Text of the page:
Mission Mars, from home
Nasa and Google have come together to give you a virtual taste of Mars
Remember astronaut Mark Watney and the way he was stranded alone on Mars in the 2015 science fiction movie The Martian? Now, you can experience the planet yourself. Google and the US space agency Nasa have come together to create a web virtual reality experiment called Access Mars that lets users see a 3D replica of the planet’s surface as captured by the Curiosity rover.
During its mission so far, Curiosity has travelled to different sites on the planet and collected digital photographs with its two camera systems. With the help of these photographs, scientists at Nasa’s Jet Propulsion Laboratory (JPL) created a 3D model that is used to study the planet further. It is this 3D model that has been made available on the website so that users can experience it with the help of WebVR.
The introduction on the website (Accessmars.withgoogle.com) describes how Nasa launched the rover in November 2011 to find out if Mars could sustain life. More than eight months and 352 million miles later, it landed on Mars.
Your VR experience starts from Curiosity’s landing site. You can move from one point to another by clicking on it and learn more about the mission by clicking “points of interest" on the terrain.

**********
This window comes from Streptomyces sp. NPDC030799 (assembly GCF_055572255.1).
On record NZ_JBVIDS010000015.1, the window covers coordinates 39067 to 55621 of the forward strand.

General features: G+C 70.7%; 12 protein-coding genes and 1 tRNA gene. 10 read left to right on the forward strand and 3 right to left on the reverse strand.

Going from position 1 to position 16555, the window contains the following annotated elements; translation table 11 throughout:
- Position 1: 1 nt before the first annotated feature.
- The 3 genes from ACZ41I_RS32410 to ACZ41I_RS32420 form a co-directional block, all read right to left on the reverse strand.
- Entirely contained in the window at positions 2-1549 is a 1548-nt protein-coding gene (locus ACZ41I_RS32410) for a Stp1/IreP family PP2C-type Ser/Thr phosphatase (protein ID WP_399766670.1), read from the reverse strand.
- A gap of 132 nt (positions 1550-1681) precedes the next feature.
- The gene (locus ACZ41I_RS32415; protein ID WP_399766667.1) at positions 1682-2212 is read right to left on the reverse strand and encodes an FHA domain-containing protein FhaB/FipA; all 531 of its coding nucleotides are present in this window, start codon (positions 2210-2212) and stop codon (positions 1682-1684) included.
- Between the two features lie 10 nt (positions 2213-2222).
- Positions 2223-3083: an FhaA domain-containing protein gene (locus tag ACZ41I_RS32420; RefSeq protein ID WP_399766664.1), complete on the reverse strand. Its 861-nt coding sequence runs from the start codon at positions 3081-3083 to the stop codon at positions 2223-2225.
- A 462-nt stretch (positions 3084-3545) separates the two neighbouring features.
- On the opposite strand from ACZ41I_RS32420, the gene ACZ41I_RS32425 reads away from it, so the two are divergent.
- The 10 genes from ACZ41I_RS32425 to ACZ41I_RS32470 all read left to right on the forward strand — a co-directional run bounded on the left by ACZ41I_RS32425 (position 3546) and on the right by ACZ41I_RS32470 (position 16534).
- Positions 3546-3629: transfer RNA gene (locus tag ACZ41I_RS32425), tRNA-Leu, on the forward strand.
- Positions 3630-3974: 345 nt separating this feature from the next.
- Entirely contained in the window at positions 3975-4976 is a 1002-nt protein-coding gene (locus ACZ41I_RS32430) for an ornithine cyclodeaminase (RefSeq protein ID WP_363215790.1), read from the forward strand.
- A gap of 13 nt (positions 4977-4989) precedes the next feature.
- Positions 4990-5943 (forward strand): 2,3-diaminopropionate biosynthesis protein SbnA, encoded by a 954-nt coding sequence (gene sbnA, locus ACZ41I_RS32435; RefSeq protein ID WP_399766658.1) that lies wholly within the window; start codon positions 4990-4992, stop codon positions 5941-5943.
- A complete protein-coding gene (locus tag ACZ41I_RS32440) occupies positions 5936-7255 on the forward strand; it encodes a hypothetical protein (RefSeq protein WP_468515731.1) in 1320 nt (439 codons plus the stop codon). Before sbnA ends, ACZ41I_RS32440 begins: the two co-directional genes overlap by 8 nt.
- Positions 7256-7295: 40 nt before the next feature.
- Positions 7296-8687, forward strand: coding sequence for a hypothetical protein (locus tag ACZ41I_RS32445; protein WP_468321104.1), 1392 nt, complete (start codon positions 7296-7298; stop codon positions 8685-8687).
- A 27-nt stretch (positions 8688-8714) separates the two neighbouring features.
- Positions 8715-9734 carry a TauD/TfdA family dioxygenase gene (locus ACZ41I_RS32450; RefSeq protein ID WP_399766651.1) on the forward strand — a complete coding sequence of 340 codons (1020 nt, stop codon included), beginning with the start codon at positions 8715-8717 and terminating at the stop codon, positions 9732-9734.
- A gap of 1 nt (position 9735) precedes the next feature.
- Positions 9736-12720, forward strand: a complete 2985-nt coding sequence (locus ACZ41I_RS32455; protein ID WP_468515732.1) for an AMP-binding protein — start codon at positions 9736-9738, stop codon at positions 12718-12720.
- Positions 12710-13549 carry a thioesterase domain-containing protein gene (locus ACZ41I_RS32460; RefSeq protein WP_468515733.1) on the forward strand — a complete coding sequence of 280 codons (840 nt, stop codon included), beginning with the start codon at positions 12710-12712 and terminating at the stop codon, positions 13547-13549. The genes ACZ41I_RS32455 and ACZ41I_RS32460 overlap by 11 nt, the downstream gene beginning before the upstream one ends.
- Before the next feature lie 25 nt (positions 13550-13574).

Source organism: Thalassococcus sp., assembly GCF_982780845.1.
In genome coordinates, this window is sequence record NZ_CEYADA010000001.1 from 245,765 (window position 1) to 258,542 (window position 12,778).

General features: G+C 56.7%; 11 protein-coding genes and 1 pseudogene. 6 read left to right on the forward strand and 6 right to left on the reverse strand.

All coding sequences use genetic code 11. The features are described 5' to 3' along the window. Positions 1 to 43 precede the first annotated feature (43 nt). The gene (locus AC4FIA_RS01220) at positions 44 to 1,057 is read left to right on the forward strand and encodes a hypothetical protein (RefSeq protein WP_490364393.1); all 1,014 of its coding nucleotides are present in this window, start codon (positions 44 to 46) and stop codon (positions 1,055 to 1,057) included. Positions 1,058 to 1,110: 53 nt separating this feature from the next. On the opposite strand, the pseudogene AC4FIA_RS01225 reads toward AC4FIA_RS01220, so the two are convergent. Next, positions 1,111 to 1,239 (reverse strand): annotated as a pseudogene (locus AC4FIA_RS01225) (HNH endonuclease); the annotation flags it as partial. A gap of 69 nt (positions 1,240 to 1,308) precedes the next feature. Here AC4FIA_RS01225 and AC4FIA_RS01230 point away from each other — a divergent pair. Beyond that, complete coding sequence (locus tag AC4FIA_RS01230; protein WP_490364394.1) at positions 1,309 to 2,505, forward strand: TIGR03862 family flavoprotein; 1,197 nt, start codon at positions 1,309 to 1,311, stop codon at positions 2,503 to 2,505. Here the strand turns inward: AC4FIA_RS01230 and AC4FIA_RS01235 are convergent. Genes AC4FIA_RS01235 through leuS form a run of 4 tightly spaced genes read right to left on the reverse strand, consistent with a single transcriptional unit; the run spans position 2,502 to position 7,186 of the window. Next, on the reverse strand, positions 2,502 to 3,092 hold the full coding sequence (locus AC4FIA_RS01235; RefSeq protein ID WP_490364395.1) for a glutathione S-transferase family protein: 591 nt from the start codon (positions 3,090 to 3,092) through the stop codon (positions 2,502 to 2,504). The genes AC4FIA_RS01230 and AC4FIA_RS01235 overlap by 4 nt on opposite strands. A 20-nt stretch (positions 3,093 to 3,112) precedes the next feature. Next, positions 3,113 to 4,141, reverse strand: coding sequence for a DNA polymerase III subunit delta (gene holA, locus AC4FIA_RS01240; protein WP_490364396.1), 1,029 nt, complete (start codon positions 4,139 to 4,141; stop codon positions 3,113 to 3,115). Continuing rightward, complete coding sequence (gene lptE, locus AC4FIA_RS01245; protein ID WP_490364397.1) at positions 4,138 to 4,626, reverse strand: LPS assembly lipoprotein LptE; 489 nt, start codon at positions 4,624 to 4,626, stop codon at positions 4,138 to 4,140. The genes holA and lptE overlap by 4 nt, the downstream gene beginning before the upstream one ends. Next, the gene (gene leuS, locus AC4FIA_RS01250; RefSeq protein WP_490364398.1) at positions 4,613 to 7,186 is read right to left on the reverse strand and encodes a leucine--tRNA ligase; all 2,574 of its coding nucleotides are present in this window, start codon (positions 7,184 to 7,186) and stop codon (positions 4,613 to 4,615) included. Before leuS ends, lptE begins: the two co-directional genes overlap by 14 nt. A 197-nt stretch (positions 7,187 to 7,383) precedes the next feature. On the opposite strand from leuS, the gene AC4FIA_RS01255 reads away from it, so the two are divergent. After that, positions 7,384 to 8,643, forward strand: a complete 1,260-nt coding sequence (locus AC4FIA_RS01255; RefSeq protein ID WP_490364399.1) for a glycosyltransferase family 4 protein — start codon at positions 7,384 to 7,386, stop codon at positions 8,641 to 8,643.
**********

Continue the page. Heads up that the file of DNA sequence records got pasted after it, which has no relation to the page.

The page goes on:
Using the map icon, you can see the 3D terrain of different sites: Pahrump Hills, Marias Pass (where Curiosity clicked a selfie in August 2015) and Murray Buttes. These are sites on Mars where the rover not only collected photographs and soil samples but also conducted tests to understand more about the Martian environment.
The website is also a good way to understand more about the components of Curiosity, created by Nasa’s JPL, Lockheed Martin and Boeing. Take your cursor towards the rover, and its various components and parts will be highlighted. Like Curiosity’s UHF (ultra-high frequency) antenna that sends data to satellites orbiting Mars which, in turn, transmit the information to earth. According to the website, on a typical day, Curiosity can return around 50 MB of data. The rover’s mobility system gives it a top speed of 4cm per second on a flat surface. The most interesting component is the rover’s robotic arm, which has instruments to measure soil and rock composition, and for drilling.
If you have a fast internet connection, then the image rendering shouldn’t take much time and the website should run smoothly enough for you to get a virtual feel of the planet.